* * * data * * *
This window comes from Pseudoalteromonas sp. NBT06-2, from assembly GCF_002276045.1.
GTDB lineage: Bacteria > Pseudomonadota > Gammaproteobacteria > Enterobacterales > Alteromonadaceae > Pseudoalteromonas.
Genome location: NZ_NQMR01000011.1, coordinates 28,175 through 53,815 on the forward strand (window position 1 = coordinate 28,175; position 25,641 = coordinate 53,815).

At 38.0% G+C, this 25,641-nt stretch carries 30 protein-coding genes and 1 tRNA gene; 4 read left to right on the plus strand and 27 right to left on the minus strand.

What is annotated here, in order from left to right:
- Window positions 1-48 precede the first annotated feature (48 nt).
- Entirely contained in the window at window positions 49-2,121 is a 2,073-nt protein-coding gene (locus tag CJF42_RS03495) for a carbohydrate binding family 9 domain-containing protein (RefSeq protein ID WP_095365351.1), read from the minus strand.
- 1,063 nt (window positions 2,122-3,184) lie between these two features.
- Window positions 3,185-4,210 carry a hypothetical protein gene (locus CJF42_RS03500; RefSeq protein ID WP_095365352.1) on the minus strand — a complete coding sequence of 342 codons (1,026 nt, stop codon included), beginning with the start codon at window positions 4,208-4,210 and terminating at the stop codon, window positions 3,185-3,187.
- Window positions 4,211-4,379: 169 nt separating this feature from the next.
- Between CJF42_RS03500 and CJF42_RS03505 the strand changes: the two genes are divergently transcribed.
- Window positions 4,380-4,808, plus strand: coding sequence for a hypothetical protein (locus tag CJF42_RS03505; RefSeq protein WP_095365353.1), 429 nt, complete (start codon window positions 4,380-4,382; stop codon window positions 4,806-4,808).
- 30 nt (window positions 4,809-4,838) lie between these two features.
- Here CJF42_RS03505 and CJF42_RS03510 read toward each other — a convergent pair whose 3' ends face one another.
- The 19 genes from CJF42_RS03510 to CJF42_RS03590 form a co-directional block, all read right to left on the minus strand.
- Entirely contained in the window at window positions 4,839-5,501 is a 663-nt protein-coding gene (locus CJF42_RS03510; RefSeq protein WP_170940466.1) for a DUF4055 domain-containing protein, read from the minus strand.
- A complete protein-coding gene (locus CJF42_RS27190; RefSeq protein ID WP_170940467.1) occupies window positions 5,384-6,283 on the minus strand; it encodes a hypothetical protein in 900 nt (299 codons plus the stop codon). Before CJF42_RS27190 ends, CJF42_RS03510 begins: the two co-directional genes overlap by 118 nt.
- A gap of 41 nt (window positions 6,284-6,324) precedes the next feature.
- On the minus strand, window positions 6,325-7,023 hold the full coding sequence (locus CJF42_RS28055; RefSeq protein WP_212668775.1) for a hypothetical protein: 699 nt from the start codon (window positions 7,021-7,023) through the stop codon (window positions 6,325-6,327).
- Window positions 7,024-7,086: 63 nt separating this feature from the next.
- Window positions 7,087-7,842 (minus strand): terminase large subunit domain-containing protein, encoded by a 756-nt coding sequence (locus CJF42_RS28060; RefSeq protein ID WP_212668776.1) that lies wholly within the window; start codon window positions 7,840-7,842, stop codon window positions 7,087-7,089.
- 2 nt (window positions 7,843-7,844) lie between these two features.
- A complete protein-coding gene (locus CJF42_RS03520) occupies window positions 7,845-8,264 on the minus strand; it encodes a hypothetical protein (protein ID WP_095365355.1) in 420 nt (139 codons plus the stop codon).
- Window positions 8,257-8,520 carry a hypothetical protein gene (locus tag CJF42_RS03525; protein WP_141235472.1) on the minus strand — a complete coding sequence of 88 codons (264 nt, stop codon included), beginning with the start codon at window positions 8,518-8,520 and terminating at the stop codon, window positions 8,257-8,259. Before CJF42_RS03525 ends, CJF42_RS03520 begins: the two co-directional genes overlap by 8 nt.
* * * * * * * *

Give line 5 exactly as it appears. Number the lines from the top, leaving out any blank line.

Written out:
What is annotated here, in order from left to right: